Chapter OneThe Summer of 1911
The only drawback of an English summer is that it lasts so short a time. Country Life, 1 May 1911
On the first day of May 1911 temperatures throughout England began to rise, and everyone agreed that the world was becoming exceedingly beautiful. The cold weather of April had held back the flowering of many of the spring bulbs, and with the warmth of the first week of summer there had been a sudden burst of growth. The verges of the country lanes were frothing with cow parsley while late primroses still dotted the roadside banks. Top-hatted men strolling in the London parks had decided it was warm enough to abandon their scarves. Straw-bonneted women had gathered up country bluebells to sell in wilting bunches on street corners in the smarter parts of London, and window boxes were already spilling over with scarlet geraniums and marguerites. Tiny pink flowers covered the branches that would later produce crab apples, while the ocean of white blossoms produced by other fruit trees had prompted Country Life to declare that 'few people can remember any parallel to its profusion.' England was plump with promise.
The unaccustomed warmth coincided with the lifting of official Court mourning, a relief after the constraints of the preceding black-edged year: Edward VII had died in the spring of 1910. A few months before his death the poet Wilfrid Blunt had watched him take his seat in the Royal Box at Covent Garden. The King reached for 'his opera glasses to survey the glittering women', and Blunt saw 'a man who looked, I thought, extremely genial and satisfied with his position in the scheme of the world.' But on 6 May Edward fell suddenly and severely ill with bronchitis and 'smoker's throat'. He managed, between puffs on a final cigar, to take in the news that his horse Witch of Air had won the 4.15 p.m. at Kempton Park, and died later the same day, moments before midnight, at the age of 68.
London went into a temporary but immediate state of gloom. A Jermyn Street grocer filled his window with the famous black Bradenham hams. A society hostess sewed black ribbons onto her daughter's underwear. Crowds outside the gates of Buckingham Palace were delirious with shock. There was a Lying-in-State at Westminster Hall, and on 20 May Margot Asquith, the wife of the Prime Minister, stood on a red carpet outside the door of the medieval Hall waiting for the funeral procession of eight visiting kings and an emperor, on its way from the Palace. At the door of the Hall the Archbishop of Canterbury received the dead King's widow first, followed by her son George. Soon afterwards the King's brother the Duke of Connaught arrived with Kaiser Wilhelm of Germany. Margot Asquith observed the Kaiser with his 'observant eyes and immobile carriage', and could not help thinking 'what a terrifying result a bomb thrown from Big Ben would have had upon that assemblage.'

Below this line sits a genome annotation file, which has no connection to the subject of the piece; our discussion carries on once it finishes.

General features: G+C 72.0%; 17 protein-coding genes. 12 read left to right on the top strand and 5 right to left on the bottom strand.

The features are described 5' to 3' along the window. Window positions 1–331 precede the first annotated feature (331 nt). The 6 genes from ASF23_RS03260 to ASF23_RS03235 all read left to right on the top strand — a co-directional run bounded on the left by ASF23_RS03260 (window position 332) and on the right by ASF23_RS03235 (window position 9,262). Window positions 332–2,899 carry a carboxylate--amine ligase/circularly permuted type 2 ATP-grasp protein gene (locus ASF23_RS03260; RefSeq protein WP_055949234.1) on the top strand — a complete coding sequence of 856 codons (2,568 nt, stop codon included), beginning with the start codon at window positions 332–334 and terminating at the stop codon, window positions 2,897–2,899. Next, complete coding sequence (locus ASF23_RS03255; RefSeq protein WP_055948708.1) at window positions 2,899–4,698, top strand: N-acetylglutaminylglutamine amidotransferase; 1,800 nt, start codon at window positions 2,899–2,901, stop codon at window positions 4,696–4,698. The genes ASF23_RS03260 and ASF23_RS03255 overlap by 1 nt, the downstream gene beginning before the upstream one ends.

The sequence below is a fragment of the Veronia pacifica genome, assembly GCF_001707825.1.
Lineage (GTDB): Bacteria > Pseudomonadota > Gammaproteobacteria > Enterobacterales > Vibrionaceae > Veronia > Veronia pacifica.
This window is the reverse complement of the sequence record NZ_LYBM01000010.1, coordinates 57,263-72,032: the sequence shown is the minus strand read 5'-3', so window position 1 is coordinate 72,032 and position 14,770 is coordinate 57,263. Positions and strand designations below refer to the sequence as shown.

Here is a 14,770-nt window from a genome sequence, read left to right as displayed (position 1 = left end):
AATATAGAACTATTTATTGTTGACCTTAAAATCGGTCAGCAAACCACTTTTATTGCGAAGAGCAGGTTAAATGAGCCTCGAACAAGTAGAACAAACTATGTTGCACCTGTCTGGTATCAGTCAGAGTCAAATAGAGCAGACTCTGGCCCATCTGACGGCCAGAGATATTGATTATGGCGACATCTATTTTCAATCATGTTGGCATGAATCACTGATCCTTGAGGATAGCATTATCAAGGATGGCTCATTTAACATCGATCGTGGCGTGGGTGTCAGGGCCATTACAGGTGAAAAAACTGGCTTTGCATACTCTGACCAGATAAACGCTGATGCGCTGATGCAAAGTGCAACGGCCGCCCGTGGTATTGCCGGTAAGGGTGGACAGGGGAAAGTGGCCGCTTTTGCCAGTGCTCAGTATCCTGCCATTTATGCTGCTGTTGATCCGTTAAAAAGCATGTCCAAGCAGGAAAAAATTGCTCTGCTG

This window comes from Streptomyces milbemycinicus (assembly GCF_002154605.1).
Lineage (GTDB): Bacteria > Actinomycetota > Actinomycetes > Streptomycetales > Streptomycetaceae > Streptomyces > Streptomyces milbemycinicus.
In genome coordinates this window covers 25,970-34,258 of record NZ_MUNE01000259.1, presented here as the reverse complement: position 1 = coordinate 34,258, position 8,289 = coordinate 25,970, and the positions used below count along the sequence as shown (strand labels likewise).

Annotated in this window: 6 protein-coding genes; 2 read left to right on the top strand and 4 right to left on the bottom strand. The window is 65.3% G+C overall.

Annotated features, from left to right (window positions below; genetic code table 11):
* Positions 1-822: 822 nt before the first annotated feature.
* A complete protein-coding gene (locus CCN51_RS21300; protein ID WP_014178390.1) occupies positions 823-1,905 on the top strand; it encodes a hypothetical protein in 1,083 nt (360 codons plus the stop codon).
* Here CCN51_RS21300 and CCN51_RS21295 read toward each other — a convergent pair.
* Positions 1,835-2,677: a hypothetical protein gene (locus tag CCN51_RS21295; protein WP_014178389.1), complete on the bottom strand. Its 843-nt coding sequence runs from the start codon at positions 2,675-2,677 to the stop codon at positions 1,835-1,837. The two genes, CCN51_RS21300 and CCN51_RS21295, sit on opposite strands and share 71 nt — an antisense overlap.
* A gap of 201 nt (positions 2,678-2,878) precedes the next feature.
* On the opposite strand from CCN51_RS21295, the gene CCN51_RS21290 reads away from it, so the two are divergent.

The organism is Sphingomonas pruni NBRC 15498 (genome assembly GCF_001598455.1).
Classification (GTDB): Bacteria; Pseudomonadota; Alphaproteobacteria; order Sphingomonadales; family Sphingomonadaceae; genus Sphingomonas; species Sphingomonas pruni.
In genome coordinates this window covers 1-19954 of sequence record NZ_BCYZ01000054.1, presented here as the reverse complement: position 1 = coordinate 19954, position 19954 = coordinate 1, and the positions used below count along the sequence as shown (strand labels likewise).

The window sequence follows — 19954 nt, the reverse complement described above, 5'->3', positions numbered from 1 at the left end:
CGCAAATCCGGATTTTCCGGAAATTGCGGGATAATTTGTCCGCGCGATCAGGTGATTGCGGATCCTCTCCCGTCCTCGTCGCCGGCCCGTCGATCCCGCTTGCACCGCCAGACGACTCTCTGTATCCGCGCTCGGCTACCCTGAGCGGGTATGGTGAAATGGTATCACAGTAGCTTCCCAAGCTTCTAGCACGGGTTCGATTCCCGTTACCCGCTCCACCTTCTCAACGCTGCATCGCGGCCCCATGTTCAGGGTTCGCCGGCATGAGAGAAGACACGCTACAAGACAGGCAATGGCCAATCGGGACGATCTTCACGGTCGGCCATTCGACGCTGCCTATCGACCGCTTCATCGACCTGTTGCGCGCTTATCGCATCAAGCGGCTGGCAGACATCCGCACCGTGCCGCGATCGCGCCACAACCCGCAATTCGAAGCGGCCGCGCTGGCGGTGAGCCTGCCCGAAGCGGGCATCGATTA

Society had breathed a sigh of relief when, days after Edward's funeral, the new King and Queen announced that Royal Ascot would not, as had been expected, be cancelled. The race meeting of 1910 had been a surprisingly beautiful if sombre occasion. Gazing down from the stands above the racecourse, the Countess of Fingall thought that all the large black feathered hats made it look at first glance as if 'an immense flight of crows had just settled', but as she continued to watch the crowd move in monochrome synchronicity she concluded that 'when you came close to them, never in their lives had the beautiful women looked more lovely.'
In certain circles, those that had formed the inner court of Edward VII, some anxiety persisted about whether the new King was quite up to the job. This man now ruled over the four hundred million subjects of the British Empire. Short and red-faced, he seemed a distant and nervous figure, and was accompanied in his new role by an unsmiling, aloof and-let it be acknowledged only in a whisper-less beautiful woman than his glittering mother, the Dowager Queen, Alexandra. That day there was much hushed talk on the racecourse and in the packed stands that had witnessed some of Edward VII's most spectacular sporting triumphs. Conversations about change predominated. Lillie Langtry, one of the dead King's first mistresses, was ruined by debt; Alice Keppel, one of his most recent mistresses, had fled to China. The grieving widowed Queen refused to move out of Buckingham Palace to make way for her son. For some it seemed as if a world had come to an end. People 'anticipate a good deal of change', George Cornwallis-West, stepfather of Winston Churchill, wrote to his daughter, and some alarmed race-goers even questioned whether the unshakeable confidence of upper-class Edwardian England had disappeared forever. With withering sarcasm they spoke of 'a sweeter simpler reign'.
Although the Age of Edward was over, among the privileged, with their servants, their houses, their money and the convenient rigidity of the class system, there was an unspoken determination that a supremely enjoyable way of life should not alter, as the crown shifted from one head to another. Hopeful that the momentum generated by Edward would remain powerful enough to ensure their untroubled existence, by May of 1911 the aristocracy was looking forward to a glorious summer dominated by the Coronation of George V and filled with an unprecedented number of parties.